CS Students Storm Grace Hopper Conference
Writer(s): Jesica E. Hollinger
The CS Department sent an entourage of twenty-seven to attend the Grace Hopper Conference (GHC) – the world’s largest technical conference for women in computing.
Be the Change was this year’s theme as conference presenters (all leaders in their respective fields) represented industry, academia and government. During the conference, top researchers present their work, while special sessions are held that focus on the role of women in today’s technology fields.
Amber Johnson, Ph.D. candidate of computer science, said attending Grace Hopper is like no other experience.
“It is the best conference that I’ve ever attended, and I’ve even attended a conference at the Disney World theme park. I had the opportunity to meet Megan Smith, U.S. Chief Technology Officer for President Obama and she asked me about my studies and interests. It was definitely memorable.”
Smith added, “I was especially proud when she lifted my badge, and stated, “Oh, so you go to Purdue!”
Renate Mallus-Madot, graduate office coordinator, said that it is important to expose the Department’s young women to many different sides of computing and possibilities they may have never thought of.
“When they get to the conference, they feel empowered and energized by the large number of women surrounding them, by the attention they are getting from company recruiters, and the proximity to women in very high positions in academia, industry, and government,” Mallus-Madot said.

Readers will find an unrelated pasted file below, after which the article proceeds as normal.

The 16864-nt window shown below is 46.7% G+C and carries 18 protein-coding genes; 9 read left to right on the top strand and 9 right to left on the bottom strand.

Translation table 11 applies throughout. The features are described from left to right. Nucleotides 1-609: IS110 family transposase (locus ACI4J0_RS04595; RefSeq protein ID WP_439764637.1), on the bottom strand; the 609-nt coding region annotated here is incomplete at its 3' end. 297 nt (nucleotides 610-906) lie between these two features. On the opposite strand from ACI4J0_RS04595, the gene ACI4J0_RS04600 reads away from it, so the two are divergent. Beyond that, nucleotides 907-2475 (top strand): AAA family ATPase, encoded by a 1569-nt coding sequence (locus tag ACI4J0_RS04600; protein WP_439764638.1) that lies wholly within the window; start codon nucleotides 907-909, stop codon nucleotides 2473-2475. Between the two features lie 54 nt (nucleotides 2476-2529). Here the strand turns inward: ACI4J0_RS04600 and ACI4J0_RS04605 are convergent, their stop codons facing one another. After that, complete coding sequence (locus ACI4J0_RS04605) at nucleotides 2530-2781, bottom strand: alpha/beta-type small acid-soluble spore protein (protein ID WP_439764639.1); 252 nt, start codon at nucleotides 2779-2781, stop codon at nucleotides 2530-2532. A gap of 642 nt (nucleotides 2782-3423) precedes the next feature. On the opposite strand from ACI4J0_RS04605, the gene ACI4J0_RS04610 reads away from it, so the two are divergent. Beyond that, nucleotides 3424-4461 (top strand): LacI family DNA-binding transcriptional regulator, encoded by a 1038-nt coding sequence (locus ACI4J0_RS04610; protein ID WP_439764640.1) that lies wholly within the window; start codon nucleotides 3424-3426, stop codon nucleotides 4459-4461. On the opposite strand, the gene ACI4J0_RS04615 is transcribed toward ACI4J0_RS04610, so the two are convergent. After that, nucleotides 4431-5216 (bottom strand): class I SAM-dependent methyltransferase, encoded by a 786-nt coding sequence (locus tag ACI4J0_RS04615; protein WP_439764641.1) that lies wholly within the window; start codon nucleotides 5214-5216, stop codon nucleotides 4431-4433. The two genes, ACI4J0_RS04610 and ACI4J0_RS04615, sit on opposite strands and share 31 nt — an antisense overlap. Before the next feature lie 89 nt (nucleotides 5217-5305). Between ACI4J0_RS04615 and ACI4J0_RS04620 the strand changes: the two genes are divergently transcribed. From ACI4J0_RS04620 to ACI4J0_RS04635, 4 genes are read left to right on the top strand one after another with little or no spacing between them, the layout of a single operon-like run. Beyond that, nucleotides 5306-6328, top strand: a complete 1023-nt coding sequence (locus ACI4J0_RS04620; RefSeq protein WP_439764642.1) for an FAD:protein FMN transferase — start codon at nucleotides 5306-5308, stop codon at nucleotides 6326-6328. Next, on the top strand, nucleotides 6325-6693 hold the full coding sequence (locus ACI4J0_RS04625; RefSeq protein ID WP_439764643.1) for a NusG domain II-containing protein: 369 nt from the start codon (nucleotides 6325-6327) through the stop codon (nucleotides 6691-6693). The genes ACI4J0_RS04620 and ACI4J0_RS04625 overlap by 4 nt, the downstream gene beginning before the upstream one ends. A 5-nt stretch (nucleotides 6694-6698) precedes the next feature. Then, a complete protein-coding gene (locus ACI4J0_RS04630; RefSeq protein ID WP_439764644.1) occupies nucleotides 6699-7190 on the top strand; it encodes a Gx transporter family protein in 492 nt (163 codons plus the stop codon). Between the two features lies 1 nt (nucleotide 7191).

Pelin Angin, visiting assistant professor, said the best part of Grace Hopper was networking with key women in industry and academia, prompting her to help further women in the field of computing.
“Attending this conference inspired me to contribute more to the education of women in the field of computing. With the help of the connections I formed at the conference, I plan to get involved in organizations that support education of women all over the world in technical fields,” Angin said.
Inspired by the legacy of Admiral Grace Murray Hopper, Anita Borg and Telle Whitney founded the conference in 1994. An unsung, female hero of technology, Hopper was one of the first programmers of the Harvard Mark 1, and in 1952 invented the first “compiler” which is a software that translates programming language into numbers a computer understands. In addition to promoting the research and career interests of women in computing, the conference invites academic institutions and corporations with an outlet for recruitment. Social events abound during the conference, as women network with peers, mentors, academics, and industry leaders.